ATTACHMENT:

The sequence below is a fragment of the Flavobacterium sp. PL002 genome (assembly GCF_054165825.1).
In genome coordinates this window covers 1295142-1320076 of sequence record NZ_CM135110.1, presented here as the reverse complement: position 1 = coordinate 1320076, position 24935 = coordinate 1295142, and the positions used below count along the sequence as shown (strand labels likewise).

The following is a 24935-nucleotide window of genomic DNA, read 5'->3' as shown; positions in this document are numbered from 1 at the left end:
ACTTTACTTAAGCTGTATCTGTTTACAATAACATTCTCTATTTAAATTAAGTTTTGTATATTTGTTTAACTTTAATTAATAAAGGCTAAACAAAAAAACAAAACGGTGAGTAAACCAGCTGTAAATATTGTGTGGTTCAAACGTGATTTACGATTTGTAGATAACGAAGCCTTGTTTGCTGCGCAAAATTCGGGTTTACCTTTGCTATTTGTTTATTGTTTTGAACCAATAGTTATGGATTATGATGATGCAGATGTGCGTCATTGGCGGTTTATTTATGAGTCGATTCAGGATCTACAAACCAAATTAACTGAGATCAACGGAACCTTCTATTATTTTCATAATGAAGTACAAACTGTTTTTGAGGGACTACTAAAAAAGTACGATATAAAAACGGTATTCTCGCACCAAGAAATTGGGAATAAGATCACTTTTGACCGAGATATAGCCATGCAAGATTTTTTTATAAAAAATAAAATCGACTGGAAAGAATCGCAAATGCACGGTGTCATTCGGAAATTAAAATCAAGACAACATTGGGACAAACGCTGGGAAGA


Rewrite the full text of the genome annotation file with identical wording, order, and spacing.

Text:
The sequence below is a fragment of the Flavobacterium sp. PL002 genome (assembly GCF_054165825.1).
In genome coordinates this window covers 1295142-1320076 of sequence record NZ_CM135110.1, presented here as the reverse complement: position 1 = coordinate 1320076, position 24935 = coordinate 1295142, and the positions used below count along the sequence as shown (strand labels likewise).

The following is a 24935-nucleotide window of genomic DNA, read 5'->3' as shown; positions in this document are numbered from 1 at the left end:
ACTTTACTTAAGCTGTATCTGTTTACAATAACATTCTCTATTTAAATTAAGTTTTGTATATTTGTTTAACTTTAATTAATAAAGGCTAAACAAAAAAACAAAACGGTGAGTAAACCAGCTGTAAATATTGTGTGGTTCAAACGTGATTTACGATTTGTAGATAACGAAGCCTTGTTTGCTGCGCAAAATTCGGGTTTACCTTTGCTATTTGTTTATTGTTTTGAACCAATAGTTATGGATTATGATGATGCAGATGTGCGTCATTGGCGGTTTATTTATGAGTCGATTCAGGATCTACAAACCAAATTAACTGAGATCAACGGAACCTTCTATTATTTTCATAATGAAGTACAAACTGTTTTTGAGGGACTACTAAAAAAGTACGATATAAAAACGGTATTCTCGCACCAAGAAATTGGGAATAAGATCACTTTTGACCGAGATATAGCCATGCAAGATTTTTTTATAAAAAATAAAATCGACTGGAAAGAATCGCAAATGCACGGTGTCATTCGGAAATTAAAATCAAGACAACATTGGGACAAACGCTGGGAAGA